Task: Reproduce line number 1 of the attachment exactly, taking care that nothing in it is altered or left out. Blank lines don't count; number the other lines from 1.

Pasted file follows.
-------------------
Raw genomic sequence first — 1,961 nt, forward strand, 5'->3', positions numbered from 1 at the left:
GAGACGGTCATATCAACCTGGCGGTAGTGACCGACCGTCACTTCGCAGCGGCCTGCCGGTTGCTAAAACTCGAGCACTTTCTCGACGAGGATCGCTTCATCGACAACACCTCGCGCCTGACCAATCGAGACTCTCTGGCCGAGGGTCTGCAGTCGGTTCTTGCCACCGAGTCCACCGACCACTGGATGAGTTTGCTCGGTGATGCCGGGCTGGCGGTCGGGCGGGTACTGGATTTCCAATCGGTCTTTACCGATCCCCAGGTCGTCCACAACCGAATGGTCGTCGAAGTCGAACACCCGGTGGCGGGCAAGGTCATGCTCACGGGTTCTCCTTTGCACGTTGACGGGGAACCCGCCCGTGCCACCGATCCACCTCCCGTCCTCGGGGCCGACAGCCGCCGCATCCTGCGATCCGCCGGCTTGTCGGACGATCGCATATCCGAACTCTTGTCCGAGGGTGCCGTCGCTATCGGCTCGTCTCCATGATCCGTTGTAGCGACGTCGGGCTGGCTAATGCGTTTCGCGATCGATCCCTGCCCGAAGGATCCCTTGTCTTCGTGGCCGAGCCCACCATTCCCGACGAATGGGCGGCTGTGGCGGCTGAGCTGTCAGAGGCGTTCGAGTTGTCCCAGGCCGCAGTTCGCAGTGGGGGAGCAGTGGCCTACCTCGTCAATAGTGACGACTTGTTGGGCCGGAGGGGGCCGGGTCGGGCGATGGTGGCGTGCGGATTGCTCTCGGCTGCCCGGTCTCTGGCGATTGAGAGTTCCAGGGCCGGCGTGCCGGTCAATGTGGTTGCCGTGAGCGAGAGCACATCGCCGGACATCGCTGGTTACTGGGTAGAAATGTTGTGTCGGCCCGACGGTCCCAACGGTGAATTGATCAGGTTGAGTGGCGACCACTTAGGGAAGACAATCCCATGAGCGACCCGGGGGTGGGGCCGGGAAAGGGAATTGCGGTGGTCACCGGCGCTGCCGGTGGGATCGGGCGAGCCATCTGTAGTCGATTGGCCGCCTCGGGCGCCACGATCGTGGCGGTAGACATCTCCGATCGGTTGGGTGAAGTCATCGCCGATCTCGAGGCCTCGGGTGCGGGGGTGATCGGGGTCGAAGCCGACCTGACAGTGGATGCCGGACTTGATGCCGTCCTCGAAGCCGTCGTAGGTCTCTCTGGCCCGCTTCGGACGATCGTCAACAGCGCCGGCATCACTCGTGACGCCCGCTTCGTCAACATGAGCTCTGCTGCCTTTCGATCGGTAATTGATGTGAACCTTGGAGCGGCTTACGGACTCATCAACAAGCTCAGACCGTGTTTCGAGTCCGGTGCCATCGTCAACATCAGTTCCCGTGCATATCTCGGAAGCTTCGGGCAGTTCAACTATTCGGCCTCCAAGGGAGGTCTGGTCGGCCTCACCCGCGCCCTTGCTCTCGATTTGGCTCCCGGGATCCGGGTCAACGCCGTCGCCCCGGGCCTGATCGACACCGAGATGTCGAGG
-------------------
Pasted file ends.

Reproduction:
Raw genomic sequence first — 1,961 nt, forward strand, 5'->3', positions numbered from 1 at the left: